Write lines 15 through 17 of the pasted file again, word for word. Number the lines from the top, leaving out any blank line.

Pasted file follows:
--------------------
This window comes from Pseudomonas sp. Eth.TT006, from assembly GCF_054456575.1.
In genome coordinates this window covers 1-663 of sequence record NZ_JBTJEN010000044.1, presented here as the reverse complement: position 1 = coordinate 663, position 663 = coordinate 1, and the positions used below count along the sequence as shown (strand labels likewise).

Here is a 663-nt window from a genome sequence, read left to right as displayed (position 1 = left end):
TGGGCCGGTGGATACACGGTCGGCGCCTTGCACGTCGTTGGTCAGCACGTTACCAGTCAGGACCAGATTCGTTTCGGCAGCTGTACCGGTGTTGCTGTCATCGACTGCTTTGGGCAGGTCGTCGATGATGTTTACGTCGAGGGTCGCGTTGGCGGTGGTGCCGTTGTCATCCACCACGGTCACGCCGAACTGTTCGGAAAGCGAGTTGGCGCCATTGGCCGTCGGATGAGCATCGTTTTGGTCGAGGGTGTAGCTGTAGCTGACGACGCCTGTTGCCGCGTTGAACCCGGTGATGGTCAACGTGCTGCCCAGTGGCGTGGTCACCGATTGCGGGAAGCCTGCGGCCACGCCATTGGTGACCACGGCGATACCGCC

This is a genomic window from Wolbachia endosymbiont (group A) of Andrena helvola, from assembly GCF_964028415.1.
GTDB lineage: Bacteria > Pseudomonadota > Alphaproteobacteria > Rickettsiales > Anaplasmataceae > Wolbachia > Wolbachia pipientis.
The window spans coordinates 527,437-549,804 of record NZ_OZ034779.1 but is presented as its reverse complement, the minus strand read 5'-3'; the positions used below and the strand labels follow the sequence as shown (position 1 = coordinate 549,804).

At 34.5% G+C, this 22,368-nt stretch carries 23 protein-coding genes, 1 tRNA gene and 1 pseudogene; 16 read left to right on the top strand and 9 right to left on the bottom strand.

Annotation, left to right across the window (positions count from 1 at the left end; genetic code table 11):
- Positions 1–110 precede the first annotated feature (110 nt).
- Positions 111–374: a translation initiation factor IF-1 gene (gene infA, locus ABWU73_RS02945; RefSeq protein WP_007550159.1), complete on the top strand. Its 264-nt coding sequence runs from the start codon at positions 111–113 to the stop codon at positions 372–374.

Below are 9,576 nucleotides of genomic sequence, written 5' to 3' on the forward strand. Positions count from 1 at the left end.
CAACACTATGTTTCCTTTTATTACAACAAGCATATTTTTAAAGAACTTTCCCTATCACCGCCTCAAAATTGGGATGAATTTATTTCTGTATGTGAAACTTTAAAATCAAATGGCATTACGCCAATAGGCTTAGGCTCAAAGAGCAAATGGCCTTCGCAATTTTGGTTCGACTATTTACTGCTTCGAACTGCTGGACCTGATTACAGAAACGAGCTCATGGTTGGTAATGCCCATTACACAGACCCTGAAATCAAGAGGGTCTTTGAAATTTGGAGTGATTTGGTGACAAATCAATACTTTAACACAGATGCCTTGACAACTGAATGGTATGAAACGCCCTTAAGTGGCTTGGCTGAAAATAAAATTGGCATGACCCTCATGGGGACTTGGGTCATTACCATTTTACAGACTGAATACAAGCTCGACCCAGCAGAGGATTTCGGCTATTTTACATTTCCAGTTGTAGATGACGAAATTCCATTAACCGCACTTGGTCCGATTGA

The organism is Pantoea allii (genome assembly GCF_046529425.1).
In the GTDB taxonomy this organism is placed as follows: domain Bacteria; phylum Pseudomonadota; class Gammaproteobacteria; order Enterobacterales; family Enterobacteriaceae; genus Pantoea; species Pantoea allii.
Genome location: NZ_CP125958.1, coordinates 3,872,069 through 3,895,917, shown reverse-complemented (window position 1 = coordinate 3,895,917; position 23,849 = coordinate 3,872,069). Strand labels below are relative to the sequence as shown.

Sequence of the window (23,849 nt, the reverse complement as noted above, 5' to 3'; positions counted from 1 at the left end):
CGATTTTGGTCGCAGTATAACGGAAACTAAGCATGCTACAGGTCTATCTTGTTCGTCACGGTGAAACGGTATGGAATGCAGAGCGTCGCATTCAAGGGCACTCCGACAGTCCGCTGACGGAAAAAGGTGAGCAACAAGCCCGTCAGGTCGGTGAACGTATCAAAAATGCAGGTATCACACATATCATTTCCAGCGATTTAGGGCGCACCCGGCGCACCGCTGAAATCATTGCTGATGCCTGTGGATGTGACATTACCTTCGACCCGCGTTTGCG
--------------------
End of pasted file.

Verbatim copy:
In the GTDB taxonomy this organism is placed as follows: domain Bacteria; phylum Pseudomonadota; class Gammaproteobacteria; order Enterobacterales; family Enterobacteriaceae; genus Pantoea; species Pantoea allii.
Genome location: NZ_CP125958.1, coordinates 3,872,069 through 3,895,917, shown reverse-complemented (window position 1 = coordinate 3,895,917; position 23,849 = coordinate 3,872,069). Strand labels below are relative to the sequence as shown.

Sequence of the window (23,849 nt, the reverse complement as noted above, 5' to 3'; positions counted from 1 at the left end):